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Figure 1: (A) Buried G-tube balloon; (B) Ulcer under buried balloon. View Figure 1



.




Case 2

A 53 year old male with a PMH of Wernicke-Korsakoff syndrome, coronary artery disease, hypertension, and COPD was admitted for treatment of right toe gangrene, which led to a prolonged hospital stay. During his stay, the patient failed multiple swallow evaluations, and IR subsequently performed PRG. Placement was confirmed with contrast injection. One month later, there was concern for PRG infection and possible buried balloon as his nurse noticed discharge from PRG balloon insertion site. EGD was performed for further evaluation. The PRG balloon was not seen upon entry into stomach. There was an area of erythematous, edematous mucosa in the gastric body which appeared to be where previous PRG tube was placed (Figure 2A). A guide wire was passed through the existing PRG tube, was caught by a cold forceps, passed through the endoscope, and brought out through the mouth. The PRG tube balloon was deflated and the PRG was removed with external traction. Using the previously placed guide wire, a PEG tube was pulled through the abdominal wall. A satisfactory final position was confirmed endoscopically, and the PEG-tube was secured (Figure 2B).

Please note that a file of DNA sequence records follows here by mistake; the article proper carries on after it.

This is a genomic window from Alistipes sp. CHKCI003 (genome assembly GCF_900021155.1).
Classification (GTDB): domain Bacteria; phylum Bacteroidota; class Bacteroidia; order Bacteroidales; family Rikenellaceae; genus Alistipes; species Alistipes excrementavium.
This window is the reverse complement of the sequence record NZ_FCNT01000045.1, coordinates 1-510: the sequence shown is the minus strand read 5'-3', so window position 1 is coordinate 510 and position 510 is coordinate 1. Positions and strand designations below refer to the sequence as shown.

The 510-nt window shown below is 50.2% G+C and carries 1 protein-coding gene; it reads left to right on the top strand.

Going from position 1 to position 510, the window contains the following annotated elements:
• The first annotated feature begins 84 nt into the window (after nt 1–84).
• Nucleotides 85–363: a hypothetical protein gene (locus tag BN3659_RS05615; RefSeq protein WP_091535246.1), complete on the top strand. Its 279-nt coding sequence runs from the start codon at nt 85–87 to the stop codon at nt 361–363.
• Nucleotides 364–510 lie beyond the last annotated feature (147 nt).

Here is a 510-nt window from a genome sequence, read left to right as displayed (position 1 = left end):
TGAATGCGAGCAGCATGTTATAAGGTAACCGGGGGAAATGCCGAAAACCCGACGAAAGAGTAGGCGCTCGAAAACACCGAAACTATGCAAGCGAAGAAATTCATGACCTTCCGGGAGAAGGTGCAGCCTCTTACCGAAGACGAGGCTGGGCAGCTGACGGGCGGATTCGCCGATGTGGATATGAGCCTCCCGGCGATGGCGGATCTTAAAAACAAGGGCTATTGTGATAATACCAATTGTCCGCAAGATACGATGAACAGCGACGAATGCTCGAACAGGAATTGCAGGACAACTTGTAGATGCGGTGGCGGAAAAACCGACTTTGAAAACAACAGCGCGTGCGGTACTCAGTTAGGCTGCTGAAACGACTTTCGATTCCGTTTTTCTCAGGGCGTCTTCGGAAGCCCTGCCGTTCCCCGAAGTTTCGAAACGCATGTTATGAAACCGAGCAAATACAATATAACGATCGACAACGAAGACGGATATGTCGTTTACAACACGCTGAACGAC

.
Figure 2: (A) Previous PRG site; (B) New bumper in place. View Figure 2



.




Case 3

A 59 year old male with a PMH of ESLD from HCV, cirrhosis, mild renal insufficiency and primary laryngeal cancer underwent orthotopic liver transplant. His first PRG was placed post liver transplant day 11 as he required long term nutritional support. He was admitted three months later for elevated bilirubin of 12 mg/dL with a plan to do an ERCP for evaluation of intrahepatic ductal dilation. His PRG tube was in place at that time, but had not been used for tube feeds for 6 weeks. He complained of LUQ abdominal pain for the past two weeks along with two episodes of vomiting prior to admission. He continued to lose weight despite consuming "large amounts of food" and reported diarrhea since transplant. GI was consulted and EGD was performed.